Deriving Trigonometric Identities (Part 1)

EDIT: check out part 2 of this series here!

Hi everyone,

Have you ever had a hard time remembering all those Trigonometric Identities, like the cosine angle sum, or sine angle difference, or half angle formulas? In this post, I aim to show you guys how to prove all of the formulas, so that if you ever forget one formula, you can just prove it again!

I am assuming you already know the very very basic formulas:

cos(θ)=cosθ\cos(-\theta) = \cos\theta


sinθ=cos(90θ)\sin\theta = \cos(90-\theta)

If you don't then I recommend learning those before reading on.

In addition, I will only prove the formulas for sine and cosine. Formulas, with their proofs, for tangent can be found in the appendix.

You will need to memorize only one formula to derive the rest: sin(α+β)=sinαcosβ+sinβcosα\sin(\alpha+\beta)=\sin\alpha \cos\beta+\sin\beta\cos\alpha. This one is pretty impractical to reprove in a timely manner, so you will have to lock it into your brain. In addition, try to find the proof before you read my proof if you can; this way, it is easier for you to memorize it later on. Without further ado, let's start proving!

Proving the Sine Angle Difference formula

We wish to find a formula for sin(αβ)\sin(\alpha-\beta). To do this, let's refer back to the one formula we do know: sin(α+β)=sinαcosβ+sinβcosα\sin(\alpha+\beta)=\sin\alpha \cos\beta+\sin\beta\cos\alpha. Note that if we replace β\beta with β-\beta, then we can derive a formula for sin(αβ)\sin(\alpha-\beta). Let's do that: sin(αβ)=sin(α+(β))=sinαcos(β)+sin(β)cosα=sinαcosβ+(sinβ)cosα=sinαcosβsinβcosα\begin{aligned} \sin(\alpha-\beta)&=\sin(\alpha+(-\beta))\\ &=\sin\alpha \cos(-\beta)+\sin(-\beta)\cos\alpha\\ &= \sin\alpha \cos\beta + (-\sin\beta)\cos\alpha\\ &= \boxed{\sin\alpha\cos\beta-\sin\beta\cos\alpha} \end{aligned} and we are done. \Box

Proving the Cosine Angle Sum formula

We wish to find a formula for cos(α+β)\cos(\alpha+\beta). Since we only know the formulas for sum and difference of angles with sine, we want to turn this into sine of something. We can use cos(θ)=sin(90θ)\cos(\theta)=\sin(90-\theta) for that.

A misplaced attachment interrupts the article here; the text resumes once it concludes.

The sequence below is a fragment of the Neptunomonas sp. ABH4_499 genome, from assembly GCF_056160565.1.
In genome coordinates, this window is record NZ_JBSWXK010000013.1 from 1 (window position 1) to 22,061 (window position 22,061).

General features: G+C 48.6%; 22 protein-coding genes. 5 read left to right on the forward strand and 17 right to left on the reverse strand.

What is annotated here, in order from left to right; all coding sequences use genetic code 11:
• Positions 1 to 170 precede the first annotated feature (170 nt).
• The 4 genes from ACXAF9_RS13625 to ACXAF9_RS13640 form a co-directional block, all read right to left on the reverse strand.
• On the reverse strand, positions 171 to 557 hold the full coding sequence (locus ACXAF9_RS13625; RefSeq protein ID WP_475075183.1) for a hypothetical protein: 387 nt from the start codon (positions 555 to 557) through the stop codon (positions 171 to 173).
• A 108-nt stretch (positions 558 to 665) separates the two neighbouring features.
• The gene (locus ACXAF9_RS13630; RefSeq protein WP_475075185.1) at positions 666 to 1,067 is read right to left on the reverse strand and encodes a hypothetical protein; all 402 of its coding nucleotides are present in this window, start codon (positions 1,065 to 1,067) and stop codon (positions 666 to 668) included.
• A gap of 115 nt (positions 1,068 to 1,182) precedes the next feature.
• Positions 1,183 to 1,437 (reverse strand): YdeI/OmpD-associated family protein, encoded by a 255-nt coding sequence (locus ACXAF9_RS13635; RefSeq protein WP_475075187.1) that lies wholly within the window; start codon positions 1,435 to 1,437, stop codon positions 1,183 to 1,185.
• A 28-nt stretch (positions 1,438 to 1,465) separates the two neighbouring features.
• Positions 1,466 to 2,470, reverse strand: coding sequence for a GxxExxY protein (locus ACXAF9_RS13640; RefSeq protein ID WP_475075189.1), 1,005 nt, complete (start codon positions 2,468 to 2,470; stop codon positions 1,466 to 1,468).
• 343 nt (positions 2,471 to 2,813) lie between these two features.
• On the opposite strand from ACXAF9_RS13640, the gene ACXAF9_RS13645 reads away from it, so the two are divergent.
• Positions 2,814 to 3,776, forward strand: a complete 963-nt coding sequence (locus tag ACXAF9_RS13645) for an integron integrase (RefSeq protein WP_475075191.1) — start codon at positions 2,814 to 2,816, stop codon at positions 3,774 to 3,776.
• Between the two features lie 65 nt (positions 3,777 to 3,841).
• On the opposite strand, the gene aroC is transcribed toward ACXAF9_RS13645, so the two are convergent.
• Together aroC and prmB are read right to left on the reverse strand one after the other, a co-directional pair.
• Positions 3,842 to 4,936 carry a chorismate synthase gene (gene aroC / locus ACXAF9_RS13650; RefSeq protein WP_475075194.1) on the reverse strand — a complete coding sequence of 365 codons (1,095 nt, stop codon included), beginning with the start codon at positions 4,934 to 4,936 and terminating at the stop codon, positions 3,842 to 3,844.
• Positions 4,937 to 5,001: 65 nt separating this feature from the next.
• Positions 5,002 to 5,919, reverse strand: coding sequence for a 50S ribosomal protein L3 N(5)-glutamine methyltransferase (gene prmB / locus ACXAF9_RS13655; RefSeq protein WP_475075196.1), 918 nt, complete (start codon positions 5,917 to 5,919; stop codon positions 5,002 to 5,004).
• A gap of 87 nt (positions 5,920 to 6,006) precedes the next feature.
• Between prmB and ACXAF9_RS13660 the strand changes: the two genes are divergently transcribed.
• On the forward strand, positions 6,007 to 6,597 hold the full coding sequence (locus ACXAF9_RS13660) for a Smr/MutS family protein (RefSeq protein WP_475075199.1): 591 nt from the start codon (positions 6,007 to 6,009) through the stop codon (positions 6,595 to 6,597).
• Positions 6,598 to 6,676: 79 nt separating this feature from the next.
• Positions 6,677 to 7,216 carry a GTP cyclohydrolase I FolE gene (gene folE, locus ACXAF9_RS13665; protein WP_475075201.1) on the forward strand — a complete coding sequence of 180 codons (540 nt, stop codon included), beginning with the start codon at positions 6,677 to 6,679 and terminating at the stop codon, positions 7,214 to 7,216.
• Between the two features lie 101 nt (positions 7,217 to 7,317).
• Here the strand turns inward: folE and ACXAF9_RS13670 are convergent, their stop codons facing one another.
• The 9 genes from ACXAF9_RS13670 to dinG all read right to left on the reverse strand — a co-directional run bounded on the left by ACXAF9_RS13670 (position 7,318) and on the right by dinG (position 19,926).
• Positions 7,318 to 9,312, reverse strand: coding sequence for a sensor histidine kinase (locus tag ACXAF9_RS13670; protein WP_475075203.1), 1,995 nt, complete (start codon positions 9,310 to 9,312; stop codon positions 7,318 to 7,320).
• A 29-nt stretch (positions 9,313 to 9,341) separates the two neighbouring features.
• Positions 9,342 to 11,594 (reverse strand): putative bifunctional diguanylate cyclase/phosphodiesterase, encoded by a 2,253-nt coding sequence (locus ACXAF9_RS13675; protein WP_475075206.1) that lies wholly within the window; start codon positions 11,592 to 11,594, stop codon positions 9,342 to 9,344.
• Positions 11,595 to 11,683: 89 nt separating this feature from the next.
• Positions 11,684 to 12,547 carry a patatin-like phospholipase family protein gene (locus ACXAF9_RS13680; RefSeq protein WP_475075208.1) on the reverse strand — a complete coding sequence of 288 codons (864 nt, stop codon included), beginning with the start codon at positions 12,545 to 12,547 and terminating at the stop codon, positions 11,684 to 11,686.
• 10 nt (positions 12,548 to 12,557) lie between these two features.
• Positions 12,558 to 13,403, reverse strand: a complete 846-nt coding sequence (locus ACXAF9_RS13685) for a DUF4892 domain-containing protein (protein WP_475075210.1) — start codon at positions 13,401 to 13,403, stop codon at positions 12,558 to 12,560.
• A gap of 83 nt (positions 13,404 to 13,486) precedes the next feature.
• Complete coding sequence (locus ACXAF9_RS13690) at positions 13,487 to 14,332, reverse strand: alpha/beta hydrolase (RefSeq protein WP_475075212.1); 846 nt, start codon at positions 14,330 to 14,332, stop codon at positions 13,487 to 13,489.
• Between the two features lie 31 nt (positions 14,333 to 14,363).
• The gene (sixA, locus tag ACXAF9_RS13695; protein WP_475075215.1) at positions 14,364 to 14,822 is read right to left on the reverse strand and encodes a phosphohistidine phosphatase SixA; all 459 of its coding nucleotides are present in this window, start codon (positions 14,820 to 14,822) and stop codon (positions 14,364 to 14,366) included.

cos(α+β)=sin(90(α+β))=sin((90α)β)Now we can use Sine Angle Difference formula:=sin(90α)cos(β)sinβcos(90α)=cosαcosβsinβsinα=cosαcosβsinαsinβ\begin{aligned} \cos(\alpha+\beta)&= \sin(90-(\alpha+\beta))\\ &= \sin((90-\alpha)-\beta)\\ &\text{Now we can use Sine Angle Difference formula:}\\ &= \sin(90-\alpha)\cos(\beta)-\sin\beta\cos(90-\alpha)\\ &= \cos\alpha\cos\beta-\sin\beta\sin\alpha\\ &= \boxed{\cos\alpha\cos\beta-\sin\alpha\sin\beta} \end{aligned}

Proving the Cosine Angle Difference formula

We wish to find a formula for cos(αβ)\cos(\alpha-\beta). Note that we can plug in β-\beta instead of β\beta in the Cosine Angle Sum formula to get the formula we want.

cos(αβ)=cos(α+(β))=cosαcos(β)sinαsin(β)=cosαcosβsinα(sinβ)=cosαcosβ+sinαsinβ\begin{aligned} \cos(\alpha-\beta)&= \cos(\alpha+(-\beta))\\ &= \cos\alpha\cos(-\beta)-\sin\alpha\sin(-\beta)\\ &=\cos\alpha\cos\beta-\sin\alpha(-\sin\beta)\\ &= \boxed{\cos\alpha\cos\beta+\sin\alpha\sin\beta} \end{aligned} and we are done proving all 4 different angle sum and difference formulas (sum and difference formula proofs for tangent can be found in the Appendix). \Box

Proving the Sine Double angle formula

We wish to find a formula for sin(2θ)\sin(2\theta). This is simple using the Sine Angle Sum formula; simply plug in α=θ\alpha=\theta and β=θ\beta=\theta.

sin(2θ)=sin(θ+θ)=sinθcosθ+sinθcosθ=2sinθcosθ\begin{aligned} \sin(2\theta)&= \sin(\theta + \theta)\\ &= \sin\theta\cos\theta+\sin\theta\cos\theta\\ &=\boxed{2\sin\theta\cos\theta} \end{aligned} and we are done. \Box

Proving the Cosine Double-angle formula

We want to find a formula for cos(2θ)\cos(2\theta). Similarly for proving the Sine Double-angle formula, we plug in α=θ\alpha=\theta and β=θ\beta=\theta in the Cosine Angle Sum formula to get our desired formula.

cos(2θ)=cos(θ+θ)=cosθcosθsinθsinθ=cos2θsin2θWe now can use sin2θ+cos2θ=1 to simplify this:=12sin2θ=2cos2θ1\begin{aligned} \cos(2\theta)&=\cos(\theta+\theta)\\ &= \cos\theta\cos\theta-\sin\theta\sin\theta\\ &= \cos^2\theta-\sin^2\theta\\ &\text{We now can use }\sin^2\theta+\cos^2\theta=1\text{ to simplify this:}\\ &=\boxed{1-2\sin^2\theta}\\ &= \boxed{2\cos^2\theta-1} \end{aligned} Note that in the Sine Double-angle formula, the result has both Sine and Cosine functions, but in the Cosine Double-angle formula, it can be composed entirely of Sine or Cosine. In this way, using this formula to problem solve instead of the Sine Double-angle formula often makes things much simpler. \Box

Proving Sine Half-angle Formula